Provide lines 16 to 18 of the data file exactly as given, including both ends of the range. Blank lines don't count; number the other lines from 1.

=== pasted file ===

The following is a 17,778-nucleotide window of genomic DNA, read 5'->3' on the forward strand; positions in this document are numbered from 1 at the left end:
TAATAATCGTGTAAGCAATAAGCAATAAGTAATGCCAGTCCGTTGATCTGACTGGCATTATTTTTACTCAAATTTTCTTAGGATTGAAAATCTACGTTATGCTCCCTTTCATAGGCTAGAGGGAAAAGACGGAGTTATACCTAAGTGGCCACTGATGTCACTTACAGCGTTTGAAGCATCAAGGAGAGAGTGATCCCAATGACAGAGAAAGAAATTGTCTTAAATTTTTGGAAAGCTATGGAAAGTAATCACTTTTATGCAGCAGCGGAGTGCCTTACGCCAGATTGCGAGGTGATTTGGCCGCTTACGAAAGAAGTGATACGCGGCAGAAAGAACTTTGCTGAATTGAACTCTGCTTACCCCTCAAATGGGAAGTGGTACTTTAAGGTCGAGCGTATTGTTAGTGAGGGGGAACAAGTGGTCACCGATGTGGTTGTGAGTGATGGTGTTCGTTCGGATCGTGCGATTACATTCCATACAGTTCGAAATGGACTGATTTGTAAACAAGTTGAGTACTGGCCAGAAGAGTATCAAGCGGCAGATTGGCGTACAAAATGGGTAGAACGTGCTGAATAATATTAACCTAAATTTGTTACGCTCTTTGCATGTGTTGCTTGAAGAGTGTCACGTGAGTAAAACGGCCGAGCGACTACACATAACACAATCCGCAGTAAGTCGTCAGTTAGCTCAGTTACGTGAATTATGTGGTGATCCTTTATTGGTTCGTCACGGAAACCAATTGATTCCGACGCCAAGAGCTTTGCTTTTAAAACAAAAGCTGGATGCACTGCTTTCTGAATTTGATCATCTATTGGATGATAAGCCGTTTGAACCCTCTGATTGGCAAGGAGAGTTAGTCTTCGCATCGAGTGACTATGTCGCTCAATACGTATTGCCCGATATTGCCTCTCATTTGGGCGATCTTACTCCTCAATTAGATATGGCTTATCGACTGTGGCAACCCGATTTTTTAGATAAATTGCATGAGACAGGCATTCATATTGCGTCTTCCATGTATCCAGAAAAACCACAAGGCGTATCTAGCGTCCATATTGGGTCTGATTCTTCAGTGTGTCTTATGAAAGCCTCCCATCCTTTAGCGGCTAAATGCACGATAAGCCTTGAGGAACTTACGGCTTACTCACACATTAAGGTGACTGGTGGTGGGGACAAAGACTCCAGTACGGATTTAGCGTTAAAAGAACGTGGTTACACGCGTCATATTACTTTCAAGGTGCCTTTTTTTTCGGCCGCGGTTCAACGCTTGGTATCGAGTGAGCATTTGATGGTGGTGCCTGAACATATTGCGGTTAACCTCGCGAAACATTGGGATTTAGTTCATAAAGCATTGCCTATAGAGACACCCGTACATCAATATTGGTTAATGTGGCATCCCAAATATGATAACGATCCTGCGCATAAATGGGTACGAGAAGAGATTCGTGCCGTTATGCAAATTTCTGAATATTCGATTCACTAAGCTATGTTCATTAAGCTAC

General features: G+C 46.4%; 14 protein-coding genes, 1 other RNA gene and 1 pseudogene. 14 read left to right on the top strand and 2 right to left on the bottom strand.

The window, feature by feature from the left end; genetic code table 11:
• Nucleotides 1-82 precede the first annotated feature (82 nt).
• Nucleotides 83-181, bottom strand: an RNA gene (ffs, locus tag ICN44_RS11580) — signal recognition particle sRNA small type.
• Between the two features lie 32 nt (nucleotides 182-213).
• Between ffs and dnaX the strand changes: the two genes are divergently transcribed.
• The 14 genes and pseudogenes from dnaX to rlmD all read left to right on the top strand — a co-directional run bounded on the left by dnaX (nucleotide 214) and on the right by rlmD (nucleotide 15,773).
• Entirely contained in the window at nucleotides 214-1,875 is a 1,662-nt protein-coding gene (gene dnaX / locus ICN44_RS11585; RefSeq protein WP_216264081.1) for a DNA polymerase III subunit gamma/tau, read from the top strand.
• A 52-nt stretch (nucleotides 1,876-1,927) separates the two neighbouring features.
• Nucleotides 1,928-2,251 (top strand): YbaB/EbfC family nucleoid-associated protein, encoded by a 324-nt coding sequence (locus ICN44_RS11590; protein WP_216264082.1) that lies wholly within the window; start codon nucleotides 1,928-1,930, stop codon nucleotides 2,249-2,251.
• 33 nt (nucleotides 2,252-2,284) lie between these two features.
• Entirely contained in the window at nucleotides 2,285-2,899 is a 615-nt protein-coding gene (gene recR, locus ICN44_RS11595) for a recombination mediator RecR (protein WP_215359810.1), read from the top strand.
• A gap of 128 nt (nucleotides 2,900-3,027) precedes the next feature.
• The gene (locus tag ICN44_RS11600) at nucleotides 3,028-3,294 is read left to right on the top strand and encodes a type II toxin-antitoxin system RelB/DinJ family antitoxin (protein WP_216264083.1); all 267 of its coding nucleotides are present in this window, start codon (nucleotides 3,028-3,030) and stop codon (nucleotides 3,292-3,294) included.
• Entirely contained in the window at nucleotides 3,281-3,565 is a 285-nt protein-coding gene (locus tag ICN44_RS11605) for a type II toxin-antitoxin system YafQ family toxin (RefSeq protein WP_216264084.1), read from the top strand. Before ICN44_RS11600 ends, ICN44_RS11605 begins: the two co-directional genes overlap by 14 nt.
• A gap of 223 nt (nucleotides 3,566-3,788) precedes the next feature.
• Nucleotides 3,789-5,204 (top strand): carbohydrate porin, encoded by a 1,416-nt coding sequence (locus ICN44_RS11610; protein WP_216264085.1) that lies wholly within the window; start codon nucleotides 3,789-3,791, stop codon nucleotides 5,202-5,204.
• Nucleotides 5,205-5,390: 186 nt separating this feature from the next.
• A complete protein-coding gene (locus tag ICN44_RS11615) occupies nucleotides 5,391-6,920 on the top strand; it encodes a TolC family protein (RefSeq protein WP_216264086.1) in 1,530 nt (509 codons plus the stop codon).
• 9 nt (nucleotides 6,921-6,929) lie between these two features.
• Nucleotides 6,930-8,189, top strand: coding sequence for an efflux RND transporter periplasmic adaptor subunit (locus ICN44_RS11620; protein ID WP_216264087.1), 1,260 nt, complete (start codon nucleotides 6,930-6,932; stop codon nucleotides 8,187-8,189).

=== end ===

• The gene (locus tag ICN44_RS11600) at nucleotides 3,028-3,294 is read left to right on the top strand and encodes a type II toxin-antitoxin system RelB/DinJ family antitoxin (protein WP_216264083.1); all 267 of its coding nucleotides are present in this window, start codon (nucleotides 3,028-3,030) and stop codon (nucleotides 3,292-3,294) included.
• Entirely contained in the window at nucleotides 3,281-3,565 is a 285-nt protein-coding gene (locus tag ICN44_RS11605) for a type II toxin-antitoxin system YafQ family toxin (RefSeq protein WP_216264084.1), read from the top strand. Before ICN44_RS11600 ends, ICN44_RS11605 begins: the two co-directional genes overlap by 14 nt.
• A gap of 223 nt (nucleotides 3,566-3,788) precedes the next feature.